Death Cab for Cutie | Music | Salt Lake City | Salt Lake City Weekly
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Death Cab for Cutie

The concepts behind Codes & Keys


Death Cab for Cutie
  • Death Cab for Cutie

Calling City Weekly from Alpharetta, Ga.—60 miles from where Death Cab for Cutie had their asses handed to them (twice), Death Cab guitarist and producer Chris Walla doesn’t wanna talk WhirlyBall. He doesn’t even like it.

In 2008, Death Cab filmed a dozen MTV spots and one music video where they played the hottest sport on the planet: WhirlyBall. They’ve even faced Team Chunklet (staffers from the Georgia-based snark rag) and been declared by Chunklet publisher Henry Owings as one of only three worthy opponents they’ve faced in their so-far undefeated existence. “Death Cab was one of the better ones, but not the best,” says Owings. “That’d be Arcade Fire. Easy.”

Late Utah inventor Stan Mangum designed WhirlyBall—a fast-growing team sport combining jai alai, basketball and something like bumper cars—in the early 1960s. Walla’s bandmates Ben Gibbard, Jason McGerr and Nick Harmer probably would’ve enjoyed chatting about the game, but not this guy. There’s a reason he only played “Chris ‘Sideline’ Walla,” Team DCFC’s hotheaded coach, in the vids. Not that he’s a grouch; he’s a nice, mellow guy. He just doesn’t dig WhirlyBall.

But that’s OK; we found a few other things to discuss.

No Walla-Watch?
Last time we shot the proverbial substance with Walla, Canadian customs agents had confiscated and held the master recordings for Walla’s solo album Field Manual for no good reason. Did this heinous deed result in his placement on terrorist watch lists? “I don’t think I landed on any lists … That couple of weeks was really tedious and kinda stupid, but it all turned out all right. Everything’s cool.” The worst that happened? “[They always tell me my] passport’s in really bad shape. Well, I’ve had it in my pocket for, like, six years.”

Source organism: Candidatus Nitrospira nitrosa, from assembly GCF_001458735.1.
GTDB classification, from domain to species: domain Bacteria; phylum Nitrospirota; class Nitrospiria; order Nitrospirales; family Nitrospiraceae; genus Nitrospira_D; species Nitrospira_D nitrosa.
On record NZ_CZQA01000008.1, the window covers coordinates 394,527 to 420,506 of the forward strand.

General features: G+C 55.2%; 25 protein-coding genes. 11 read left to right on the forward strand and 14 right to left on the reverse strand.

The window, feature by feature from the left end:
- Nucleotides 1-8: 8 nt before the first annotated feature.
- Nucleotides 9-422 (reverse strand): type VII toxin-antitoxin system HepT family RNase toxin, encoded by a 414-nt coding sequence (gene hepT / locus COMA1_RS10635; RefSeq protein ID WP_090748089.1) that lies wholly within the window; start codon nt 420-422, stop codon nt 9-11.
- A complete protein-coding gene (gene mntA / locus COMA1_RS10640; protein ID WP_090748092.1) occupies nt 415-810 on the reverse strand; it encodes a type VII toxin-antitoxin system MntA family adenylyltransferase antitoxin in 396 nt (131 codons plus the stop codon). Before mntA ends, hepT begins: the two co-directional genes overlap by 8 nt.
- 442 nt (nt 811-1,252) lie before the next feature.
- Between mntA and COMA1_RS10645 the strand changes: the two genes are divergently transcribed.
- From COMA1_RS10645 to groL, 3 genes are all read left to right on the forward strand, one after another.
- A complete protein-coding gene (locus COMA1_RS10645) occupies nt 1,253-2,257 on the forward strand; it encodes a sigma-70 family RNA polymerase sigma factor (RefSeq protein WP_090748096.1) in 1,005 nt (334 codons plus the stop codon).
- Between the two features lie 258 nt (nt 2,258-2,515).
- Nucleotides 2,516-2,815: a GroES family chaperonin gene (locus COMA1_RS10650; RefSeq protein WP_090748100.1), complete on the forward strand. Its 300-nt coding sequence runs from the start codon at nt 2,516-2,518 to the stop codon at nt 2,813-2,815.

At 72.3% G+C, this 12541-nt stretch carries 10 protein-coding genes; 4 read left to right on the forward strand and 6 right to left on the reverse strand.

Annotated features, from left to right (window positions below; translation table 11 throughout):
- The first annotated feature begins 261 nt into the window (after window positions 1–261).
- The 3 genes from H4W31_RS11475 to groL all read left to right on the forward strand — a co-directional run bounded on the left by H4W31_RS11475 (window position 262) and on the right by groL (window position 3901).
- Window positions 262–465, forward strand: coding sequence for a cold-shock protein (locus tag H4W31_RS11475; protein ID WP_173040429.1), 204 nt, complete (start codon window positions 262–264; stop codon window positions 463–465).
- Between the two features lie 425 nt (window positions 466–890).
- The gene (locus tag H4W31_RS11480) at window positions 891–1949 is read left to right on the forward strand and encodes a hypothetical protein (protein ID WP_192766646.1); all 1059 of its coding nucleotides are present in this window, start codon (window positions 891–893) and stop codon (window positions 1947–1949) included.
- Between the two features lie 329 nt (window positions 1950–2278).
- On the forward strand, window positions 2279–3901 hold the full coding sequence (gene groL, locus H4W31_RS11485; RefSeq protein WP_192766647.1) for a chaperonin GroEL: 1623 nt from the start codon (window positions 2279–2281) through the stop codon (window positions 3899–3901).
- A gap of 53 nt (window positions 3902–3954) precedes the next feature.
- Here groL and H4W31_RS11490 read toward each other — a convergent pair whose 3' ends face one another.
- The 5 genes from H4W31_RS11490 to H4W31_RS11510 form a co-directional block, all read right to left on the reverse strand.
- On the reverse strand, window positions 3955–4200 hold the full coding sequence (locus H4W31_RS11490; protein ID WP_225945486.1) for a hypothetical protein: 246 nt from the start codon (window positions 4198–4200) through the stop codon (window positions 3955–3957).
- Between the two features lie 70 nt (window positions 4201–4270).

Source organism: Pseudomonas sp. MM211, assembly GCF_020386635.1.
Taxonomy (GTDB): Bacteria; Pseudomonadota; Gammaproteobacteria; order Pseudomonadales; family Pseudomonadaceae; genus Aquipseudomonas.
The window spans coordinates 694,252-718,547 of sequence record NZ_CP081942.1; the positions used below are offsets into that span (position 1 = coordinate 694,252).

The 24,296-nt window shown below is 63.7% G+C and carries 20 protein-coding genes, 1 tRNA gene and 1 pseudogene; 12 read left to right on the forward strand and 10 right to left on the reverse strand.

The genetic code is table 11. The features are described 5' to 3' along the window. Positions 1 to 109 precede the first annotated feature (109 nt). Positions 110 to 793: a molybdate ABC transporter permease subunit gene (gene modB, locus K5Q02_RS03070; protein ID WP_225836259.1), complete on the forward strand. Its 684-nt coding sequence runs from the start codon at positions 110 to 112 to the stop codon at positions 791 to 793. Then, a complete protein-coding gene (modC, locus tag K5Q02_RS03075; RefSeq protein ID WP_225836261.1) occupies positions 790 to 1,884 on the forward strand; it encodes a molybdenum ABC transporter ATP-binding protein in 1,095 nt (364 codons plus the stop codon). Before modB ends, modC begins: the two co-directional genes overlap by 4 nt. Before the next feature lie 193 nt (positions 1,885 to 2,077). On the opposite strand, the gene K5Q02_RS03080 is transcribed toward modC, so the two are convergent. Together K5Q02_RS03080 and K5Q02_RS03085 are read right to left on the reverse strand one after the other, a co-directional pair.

The Marginalized Guitarist
Death Cab’s new album, Codes & Keys, is noted for having less guitar than previous releases. How does Walla feel, being marginalized in his own band? “It was kinda my idea.” The guitar, he says, is a “really immediate, really impulsive instrument.” DCFC’s last record had that vibe because Walla put everyone in a room and had them play live. This time, he wanted to slow the process down and create a more considered album. The guitar, then, had to fill a different role. “[It was a matter of] taking control of that process and making the guitars the punctuation on the sentence rather than the sentence itself.”

Bedazzling or Befuddling?
A major influence for Codes & Keys is Orchestral Manoeuvres in the Dark’s (OMD) 1983 album Dazzle Ships. “[It] was a big chunk of the inspiration for this record. Weirdly, it almost ended their career when they put it out.” The problem, Walla explains, is that OMD’s record label wanted hit singles, and Dazzle featured mostly experimental “bizarre … patchwork” music. Without making a direct comparison to Codes, Walla notes that Dazzle is the album “everyone points to as [OMD’s] magnum opus. It’s really a gorgeous album. It’s daring and it’s weird and it leans a lot on the paranoia of the Cold War.” It’s interesting because Codes has gotten reviews on both ends of the spectrum.

Death Cab for Lucie?
Speakin’ of paranoia, City Weekly asked Walla if Codes & Keys is, as the title may allude, laden with backward messages from Satan.

“Uh … I don’t think there are any,” he says, before quickly correcting himself. “There are a couple little backward bits, where I flipped the tape over. If you play ‘Underneath the Sycamore’ backward you [hear] pieces of the string parts from ‘Codes & Keys,’ but that’s about it.”

That’s it? Come on, man. You’d be the perfect band to revive puttin’ devil stuff in rock & roll—nobody would see it comin’.

“We’ll get there at some point.”

What, Me Whirly?

“Oh, I didn’t realize that was the case,” Walla says upon learning WhirlyBall’s Salt Lake City origins and that the Mangums continue to manufacture all the original equipment here for their franchisees. “That’s awesome,” Walla says. But it changes nothing. “I have never played WhirlyBall, and I don’t really enjoy [it]. But my band has played off and on, yeah.”

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